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Premier League teams count injury cost of Asia tours
The Premier League's top teams swarmed to Asia chasing the region's growing wealth and unquenchable thirst for English football, but they go home counting the fitness costs.
At least two key players -- Jan Vertonghen of Spurs and Matija Nastasic of Manchester City -- suffered injuries during lucrative friendlies that could see them miss the start of the season, which kicks off in under three weeks.
Manchester United's Wayne Rooney was in Bangkok for less than 24 hours when he sustained a hamstring injury in training and was immediately sent back to Britain for rehabilitation. He is at least expected back before the start of the season and is pencilled in for a return on August 6.
Trips to Asia are becoming a hugely important revenue source for clubs keen to cash in on television and sponsorship deals, fees from friendly matches and sales of official merchandise.
But while the clubs' moneymen rub their hands together at the ever-increasing demand for live appearances across the continent, coaches and players alike have admitted the demanding schedule is exhausting.
Spurs manger Andre Villas-Boas was in open revolt after seeing Vertonghen, a first-choice defender, pick up an ankle injury playing on a surface in Hong Kong that his Sunderland counterpart Paolo Di Canio branded "a killer pitch".
"If I can be sincere, I would prefer not to play, but this is the reality that we have to face," said the Portuguese on the eve of his side's friendly against South China.
After seeing his team hammer the hopelessly outclassed local side 6-0, Villas-Boas said that he was just relieved to get out without any more injuries.
Hours later Manchester City manager Manuel Pellegrini found himself in the same boat when he lost first-pick centre-half Nastasic, also at Hong Kong Stadium, where days of heavy rain had the players slipping and sliding dangerously.
The young Serbian's injury was caused by a kick to the ankle, said Pellegrini, refusing to blame the muddy pitch. Nastasic appeared to be in considerable pain as he was stretchered from the field in front of a 40,000 sell-out crowd.
Manchester United were the most ambitious, jet-setting on a whistlestop tour of Thailand, Australia, Japan and Hong Kong. They played five times in just 17 days.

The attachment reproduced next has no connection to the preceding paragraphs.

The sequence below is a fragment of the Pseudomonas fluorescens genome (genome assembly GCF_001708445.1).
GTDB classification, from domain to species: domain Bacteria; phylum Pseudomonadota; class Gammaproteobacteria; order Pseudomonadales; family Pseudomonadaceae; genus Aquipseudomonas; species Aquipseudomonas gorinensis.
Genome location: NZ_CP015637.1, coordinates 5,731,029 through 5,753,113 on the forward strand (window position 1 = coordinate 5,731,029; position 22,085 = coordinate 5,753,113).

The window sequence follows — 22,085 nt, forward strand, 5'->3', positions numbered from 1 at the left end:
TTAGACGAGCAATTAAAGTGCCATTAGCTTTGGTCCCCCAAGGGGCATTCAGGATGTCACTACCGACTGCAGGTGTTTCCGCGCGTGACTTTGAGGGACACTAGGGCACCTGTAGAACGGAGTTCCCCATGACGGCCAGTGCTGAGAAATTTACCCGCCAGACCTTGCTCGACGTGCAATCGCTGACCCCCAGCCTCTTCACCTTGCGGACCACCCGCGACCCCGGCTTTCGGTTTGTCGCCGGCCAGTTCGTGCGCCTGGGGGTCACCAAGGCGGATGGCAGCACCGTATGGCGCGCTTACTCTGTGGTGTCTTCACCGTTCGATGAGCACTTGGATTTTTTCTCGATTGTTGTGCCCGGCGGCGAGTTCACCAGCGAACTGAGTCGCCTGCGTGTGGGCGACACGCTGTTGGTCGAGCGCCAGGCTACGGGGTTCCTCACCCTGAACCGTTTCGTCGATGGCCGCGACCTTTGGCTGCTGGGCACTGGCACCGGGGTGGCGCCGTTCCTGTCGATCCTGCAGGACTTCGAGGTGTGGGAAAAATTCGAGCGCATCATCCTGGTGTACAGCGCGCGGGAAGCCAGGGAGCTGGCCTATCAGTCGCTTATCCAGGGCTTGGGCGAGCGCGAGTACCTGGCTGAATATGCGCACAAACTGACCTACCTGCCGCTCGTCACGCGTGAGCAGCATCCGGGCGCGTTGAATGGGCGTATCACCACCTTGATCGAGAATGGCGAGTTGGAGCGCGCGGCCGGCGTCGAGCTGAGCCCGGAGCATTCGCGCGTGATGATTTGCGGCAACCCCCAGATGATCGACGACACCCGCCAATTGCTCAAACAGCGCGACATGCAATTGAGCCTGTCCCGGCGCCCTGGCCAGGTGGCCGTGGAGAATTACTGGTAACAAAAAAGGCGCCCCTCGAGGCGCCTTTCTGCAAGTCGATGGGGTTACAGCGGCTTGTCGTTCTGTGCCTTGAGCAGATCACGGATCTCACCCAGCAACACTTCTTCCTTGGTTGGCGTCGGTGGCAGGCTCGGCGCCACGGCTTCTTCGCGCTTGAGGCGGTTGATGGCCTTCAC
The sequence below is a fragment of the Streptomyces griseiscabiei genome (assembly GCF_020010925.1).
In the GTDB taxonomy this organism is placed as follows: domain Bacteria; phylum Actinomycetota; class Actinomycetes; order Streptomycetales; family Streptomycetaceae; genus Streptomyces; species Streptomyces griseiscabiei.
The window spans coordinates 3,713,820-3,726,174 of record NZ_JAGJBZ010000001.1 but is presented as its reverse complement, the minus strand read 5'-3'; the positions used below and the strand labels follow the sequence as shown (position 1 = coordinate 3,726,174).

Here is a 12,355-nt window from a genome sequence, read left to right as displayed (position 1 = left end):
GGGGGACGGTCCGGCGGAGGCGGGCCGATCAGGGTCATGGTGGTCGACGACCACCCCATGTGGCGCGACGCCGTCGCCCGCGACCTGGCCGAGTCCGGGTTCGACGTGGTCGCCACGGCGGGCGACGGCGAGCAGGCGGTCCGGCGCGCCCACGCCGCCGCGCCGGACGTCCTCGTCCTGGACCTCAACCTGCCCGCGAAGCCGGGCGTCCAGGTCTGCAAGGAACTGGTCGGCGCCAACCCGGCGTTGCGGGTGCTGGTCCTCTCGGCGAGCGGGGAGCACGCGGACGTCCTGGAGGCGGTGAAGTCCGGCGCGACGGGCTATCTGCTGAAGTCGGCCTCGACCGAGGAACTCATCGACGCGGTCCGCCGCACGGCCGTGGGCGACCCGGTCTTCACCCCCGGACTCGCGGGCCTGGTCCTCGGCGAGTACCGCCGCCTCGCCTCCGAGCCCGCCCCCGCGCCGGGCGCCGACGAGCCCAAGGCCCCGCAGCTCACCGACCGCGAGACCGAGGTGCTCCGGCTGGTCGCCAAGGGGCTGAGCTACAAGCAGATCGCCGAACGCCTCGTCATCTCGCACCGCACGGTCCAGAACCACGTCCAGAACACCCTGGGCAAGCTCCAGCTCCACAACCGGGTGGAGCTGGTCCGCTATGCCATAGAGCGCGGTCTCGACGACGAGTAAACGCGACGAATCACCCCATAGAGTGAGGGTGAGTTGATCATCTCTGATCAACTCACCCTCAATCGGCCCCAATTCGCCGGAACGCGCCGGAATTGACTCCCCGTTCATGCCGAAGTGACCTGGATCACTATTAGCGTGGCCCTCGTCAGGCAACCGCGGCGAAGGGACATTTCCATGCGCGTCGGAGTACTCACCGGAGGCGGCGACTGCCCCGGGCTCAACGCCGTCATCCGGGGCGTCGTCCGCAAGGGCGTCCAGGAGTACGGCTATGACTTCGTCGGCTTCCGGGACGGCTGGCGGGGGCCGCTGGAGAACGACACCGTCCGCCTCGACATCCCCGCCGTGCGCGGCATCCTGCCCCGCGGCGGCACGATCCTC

Their manager David Moyes said it was inevitable players would pick up minor injuries in such a tight schedule.
"When you've been away for three weeks and played the games in quick succession and had to travel there's always going to be slight niggles and strains which you want to protect," he said.
His Arsenal counterpart Arsene Wenger, whose side embarked on a two-week tour that took in Vietnam, Japan and Indonesia -- where temperatures nudged above 32 degrees Celsius (90F) -- also admitted four games in 13 days had taken its toll.
"We are well advanced in our preparation," Wenger said. "It depends now on how quickly we'll recover from that trip because it was very difficult. It will take a few days to recover from that."
The England striker Jermain Defoe, who hit a hat-trick in the romp over South China, was another to admit that playing on the other side of the world in the fierce summer heat and humidity had been draining.
"A lot of the boys have been really tired to be honest, as you can imagine with the time difference and training twice a day," he said.
"But it's a long season and you need to get fit. It's not a holiday, at the end of the day. We've had six or seven weeks to have our holidays and that, and now it's time to work."
Liverpool were also in town, playing friendlies in Indonesia, Australia and Thailand that racked up a total of seven goals, but thankfully for manager Brendan Rodgers there were no significant injury worries.
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